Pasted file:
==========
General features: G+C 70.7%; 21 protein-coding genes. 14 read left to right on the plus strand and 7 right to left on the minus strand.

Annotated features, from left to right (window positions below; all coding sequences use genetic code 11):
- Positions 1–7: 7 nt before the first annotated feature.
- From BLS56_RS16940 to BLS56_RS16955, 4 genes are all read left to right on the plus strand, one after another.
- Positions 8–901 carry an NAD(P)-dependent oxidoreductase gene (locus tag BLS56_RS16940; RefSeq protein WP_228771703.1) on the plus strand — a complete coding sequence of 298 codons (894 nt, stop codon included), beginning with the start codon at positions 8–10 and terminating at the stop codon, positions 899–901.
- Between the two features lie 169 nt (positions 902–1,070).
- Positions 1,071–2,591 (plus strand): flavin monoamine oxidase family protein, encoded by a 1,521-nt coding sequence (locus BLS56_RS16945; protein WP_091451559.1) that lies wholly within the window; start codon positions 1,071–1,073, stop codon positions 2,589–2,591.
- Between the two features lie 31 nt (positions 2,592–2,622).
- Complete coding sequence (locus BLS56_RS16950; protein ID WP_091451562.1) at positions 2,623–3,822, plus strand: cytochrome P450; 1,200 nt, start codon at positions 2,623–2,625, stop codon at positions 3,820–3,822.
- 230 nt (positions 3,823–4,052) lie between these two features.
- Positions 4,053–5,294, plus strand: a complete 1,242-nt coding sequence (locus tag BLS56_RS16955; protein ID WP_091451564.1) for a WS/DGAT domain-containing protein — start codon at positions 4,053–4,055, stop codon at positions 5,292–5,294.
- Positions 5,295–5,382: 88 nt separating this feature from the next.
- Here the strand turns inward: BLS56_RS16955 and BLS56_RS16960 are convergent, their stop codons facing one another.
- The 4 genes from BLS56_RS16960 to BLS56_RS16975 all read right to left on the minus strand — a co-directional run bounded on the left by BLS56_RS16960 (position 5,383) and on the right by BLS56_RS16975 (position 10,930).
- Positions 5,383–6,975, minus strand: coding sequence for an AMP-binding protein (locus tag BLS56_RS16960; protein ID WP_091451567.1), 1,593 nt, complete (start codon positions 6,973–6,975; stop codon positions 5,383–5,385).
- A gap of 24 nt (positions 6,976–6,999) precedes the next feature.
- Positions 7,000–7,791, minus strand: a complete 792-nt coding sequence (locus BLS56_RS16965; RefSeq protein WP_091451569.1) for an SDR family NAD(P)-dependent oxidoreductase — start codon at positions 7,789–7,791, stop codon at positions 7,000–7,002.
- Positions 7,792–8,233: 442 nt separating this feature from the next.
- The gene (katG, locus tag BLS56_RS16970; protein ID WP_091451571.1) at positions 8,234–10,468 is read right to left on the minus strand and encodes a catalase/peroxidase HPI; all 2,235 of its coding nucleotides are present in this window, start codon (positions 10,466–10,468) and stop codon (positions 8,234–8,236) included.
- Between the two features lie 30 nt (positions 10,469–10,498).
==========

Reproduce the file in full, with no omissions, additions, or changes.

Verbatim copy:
General features: G+C 70.7%; 21 protein-coding genes. 14 read left to right on the plus strand and 7 right to left on the minus strand.

Annotated features, from left to right (window positions below; all coding sequences use genetic code 11):
- Positions 1–7: 7 nt before the first annotated feature.
- From BLS56_RS16940 to BLS56_RS16955, 4 genes are all read left to right on the plus strand, one after another.
- Positions 8–901 carry an NAD(P)-dependent oxidoreductase gene (locus tag BLS56_RS16940; RefSeq protein WP_228771703.1) on the plus strand — a complete coding sequence of 298 codons (894 nt, stop codon included), beginning with the start codon at positions 8–10 and terminating at the stop codon, positions 899–901.
- Between the two features lie 169 nt (positions 902–1,070).
- Positions 1,071–2,591 (plus strand): flavin monoamine oxidase family protein, encoded by a 1,521-nt coding sequence (locus BLS56_RS16945; protein WP_091451559.1) that lies wholly within the window; start codon positions 1,071–1,073, stop codon positions 2,589–2,591.
- Between the two features lie 31 nt (positions 2,592–2,622).
- Complete coding sequence (locus BLS56_RS16950; protein ID WP_091451562.1) at positions 2,623–3,822, plus strand: cytochrome P450; 1,200 nt, start codon at positions 2,623–2,625, stop codon at positions 3,820–3,822.
- 230 nt (positions 3,823–4,052) lie between these two features.
- Positions 4,053–5,294, plus strand: a complete 1,242-nt coding sequence (locus tag BLS56_RS16955; protein ID WP_091451564.1) for a WS/DGAT domain-containing protein — start codon at positions 4,053–4,055, stop codon at positions 5,292–5,294.
- Positions 5,295–5,382: 88 nt separating this feature from the next.
- Here the strand turns inward: BLS56_RS16955 and BLS56_RS16960 are convergent, their stop codons facing one another.
- The 4 genes from BLS56_RS16960 to BLS56_RS16975 all read right to left on the minus strand — a co-directional run bounded on the left by BLS56_RS16960 (position 5,383) and on the right by BLS56_RS16975 (position 10,930).
- Positions 5,383–6,975, minus strand: coding sequence for an AMP-binding protein (locus tag BLS56_RS16960; protein ID WP_091451567.1), 1,593 nt, complete (start codon positions 6,973–6,975; stop codon positions 5,383–5,385).
- A gap of 24 nt (positions 6,976–6,999) precedes the next feature.
- Positions 7,000–7,791, minus strand: a complete 792-nt coding sequence (locus BLS56_RS16965; RefSeq protein WP_091451569.1) for an SDR family NAD(P)-dependent oxidoreductase — start codon at positions 7,789–7,791, stop codon at positions 7,000–7,002.
- Positions 7,792–8,233: 442 nt separating this feature from the next.
- The gene (katG, locus tag BLS56_RS16970; protein ID WP_091451571.1) at positions 8,234–10,468 is read right to left on the minus strand and encodes a catalase/peroxidase HPI; all 2,235 of its coding nucleotides are present in this window, start codon (positions 10,466–10,468) and stop codon (positions 8,234–8,236) included.
- Between the two features lie 30 nt (positions 10,469–10,498).